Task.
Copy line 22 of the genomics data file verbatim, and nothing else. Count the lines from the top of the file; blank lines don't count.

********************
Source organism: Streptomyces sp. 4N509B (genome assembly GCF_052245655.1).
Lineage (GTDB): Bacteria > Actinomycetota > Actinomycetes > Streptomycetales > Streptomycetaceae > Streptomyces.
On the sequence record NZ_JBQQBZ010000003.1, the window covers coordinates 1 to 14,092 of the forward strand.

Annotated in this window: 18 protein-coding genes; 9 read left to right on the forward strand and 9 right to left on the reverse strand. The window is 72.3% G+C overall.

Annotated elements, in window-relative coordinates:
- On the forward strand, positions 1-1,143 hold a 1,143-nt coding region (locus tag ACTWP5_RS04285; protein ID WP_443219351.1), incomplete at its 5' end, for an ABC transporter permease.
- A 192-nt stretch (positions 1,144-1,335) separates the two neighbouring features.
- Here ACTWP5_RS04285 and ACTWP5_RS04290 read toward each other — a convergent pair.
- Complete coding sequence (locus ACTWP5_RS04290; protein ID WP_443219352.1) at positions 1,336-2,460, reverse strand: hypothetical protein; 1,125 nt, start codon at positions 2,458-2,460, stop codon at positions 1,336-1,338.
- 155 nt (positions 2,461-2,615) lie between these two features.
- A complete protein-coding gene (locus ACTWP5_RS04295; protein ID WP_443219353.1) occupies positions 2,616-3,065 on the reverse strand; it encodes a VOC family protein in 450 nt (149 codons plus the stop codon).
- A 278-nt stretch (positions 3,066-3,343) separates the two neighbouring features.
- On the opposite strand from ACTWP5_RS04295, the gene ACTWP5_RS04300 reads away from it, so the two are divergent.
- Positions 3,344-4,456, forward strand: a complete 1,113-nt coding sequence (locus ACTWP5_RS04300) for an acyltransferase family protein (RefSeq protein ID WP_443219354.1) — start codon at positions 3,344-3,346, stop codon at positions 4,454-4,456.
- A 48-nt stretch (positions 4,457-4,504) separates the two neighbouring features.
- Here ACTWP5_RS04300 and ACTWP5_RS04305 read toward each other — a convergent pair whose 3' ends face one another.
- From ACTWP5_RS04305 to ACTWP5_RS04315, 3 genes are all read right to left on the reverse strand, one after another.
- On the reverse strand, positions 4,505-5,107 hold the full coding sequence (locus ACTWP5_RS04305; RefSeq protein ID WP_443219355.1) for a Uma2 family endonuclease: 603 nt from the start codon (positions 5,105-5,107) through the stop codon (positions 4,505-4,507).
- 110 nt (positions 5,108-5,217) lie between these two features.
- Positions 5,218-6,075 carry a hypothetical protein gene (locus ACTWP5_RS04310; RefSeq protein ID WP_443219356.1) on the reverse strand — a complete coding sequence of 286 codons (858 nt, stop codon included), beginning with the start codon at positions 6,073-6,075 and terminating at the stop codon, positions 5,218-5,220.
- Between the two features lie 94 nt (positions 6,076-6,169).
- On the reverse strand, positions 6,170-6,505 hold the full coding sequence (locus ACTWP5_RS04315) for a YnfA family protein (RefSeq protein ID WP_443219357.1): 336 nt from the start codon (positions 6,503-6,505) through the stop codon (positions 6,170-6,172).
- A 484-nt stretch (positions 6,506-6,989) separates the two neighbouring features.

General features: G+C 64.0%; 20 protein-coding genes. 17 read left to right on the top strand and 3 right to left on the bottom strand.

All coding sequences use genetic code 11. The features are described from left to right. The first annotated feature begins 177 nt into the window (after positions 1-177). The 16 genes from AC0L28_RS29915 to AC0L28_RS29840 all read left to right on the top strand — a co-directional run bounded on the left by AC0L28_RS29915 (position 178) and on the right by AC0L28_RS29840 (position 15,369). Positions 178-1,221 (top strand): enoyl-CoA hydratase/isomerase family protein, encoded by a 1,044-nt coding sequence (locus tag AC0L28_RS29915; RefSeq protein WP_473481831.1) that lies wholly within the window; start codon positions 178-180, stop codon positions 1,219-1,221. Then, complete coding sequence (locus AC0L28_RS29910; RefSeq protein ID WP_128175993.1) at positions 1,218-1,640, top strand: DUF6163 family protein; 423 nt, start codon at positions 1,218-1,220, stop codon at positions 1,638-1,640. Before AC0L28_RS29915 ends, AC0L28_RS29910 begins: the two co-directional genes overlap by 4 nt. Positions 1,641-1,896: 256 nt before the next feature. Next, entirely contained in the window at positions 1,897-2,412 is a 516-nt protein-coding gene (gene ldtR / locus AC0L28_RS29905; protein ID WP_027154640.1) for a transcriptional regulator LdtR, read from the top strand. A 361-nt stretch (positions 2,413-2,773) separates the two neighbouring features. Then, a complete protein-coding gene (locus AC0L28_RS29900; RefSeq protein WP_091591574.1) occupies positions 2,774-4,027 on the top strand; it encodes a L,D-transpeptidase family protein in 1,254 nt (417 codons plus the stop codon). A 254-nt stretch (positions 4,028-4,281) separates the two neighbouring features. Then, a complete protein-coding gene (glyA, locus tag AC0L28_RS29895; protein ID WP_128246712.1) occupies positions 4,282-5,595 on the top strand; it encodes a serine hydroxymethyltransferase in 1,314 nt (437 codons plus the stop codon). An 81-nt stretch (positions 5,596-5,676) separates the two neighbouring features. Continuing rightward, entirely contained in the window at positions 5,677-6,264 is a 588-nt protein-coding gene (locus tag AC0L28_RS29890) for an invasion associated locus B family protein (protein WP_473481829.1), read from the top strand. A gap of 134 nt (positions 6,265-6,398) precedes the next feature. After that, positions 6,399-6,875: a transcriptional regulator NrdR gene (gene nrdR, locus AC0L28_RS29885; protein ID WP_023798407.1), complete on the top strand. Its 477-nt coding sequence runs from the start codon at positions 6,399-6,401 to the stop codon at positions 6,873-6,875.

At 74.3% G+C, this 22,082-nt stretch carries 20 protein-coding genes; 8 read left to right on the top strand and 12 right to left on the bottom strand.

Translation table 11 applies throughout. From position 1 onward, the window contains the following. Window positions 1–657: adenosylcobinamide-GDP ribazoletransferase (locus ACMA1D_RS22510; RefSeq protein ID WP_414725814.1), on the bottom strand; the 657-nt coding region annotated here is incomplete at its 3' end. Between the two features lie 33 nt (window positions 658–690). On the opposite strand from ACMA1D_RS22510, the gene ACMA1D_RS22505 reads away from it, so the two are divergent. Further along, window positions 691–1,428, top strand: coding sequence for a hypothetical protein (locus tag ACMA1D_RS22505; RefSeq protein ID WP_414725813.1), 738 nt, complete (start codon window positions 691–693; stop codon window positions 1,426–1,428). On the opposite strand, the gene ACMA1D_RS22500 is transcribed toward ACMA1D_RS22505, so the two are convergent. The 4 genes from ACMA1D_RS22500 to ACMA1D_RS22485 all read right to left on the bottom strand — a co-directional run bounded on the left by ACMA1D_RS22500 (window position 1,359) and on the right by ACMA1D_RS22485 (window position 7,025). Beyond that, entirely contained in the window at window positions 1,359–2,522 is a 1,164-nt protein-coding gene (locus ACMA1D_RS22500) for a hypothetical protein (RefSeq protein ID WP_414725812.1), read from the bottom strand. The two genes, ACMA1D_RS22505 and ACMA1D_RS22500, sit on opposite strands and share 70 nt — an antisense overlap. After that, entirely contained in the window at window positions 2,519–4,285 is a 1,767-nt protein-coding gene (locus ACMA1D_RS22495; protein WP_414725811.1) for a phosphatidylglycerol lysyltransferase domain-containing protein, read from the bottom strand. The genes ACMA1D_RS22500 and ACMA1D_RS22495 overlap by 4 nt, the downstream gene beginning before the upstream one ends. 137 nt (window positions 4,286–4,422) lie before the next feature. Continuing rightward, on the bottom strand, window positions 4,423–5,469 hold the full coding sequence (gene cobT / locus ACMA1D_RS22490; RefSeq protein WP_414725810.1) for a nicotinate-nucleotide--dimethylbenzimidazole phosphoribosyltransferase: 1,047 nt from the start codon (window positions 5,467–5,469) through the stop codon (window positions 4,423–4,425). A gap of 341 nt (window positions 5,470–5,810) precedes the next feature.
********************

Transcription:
- On the reverse strand, positions 6,170-6,505 hold the full coding sequence (locus ACTWP5_RS04315) for a YnfA family protein (RefSeq protein ID WP_443219357.1): 336 nt from the start codon (positions 6,503-6,505) through the stop codon (positions 6,170-6,172).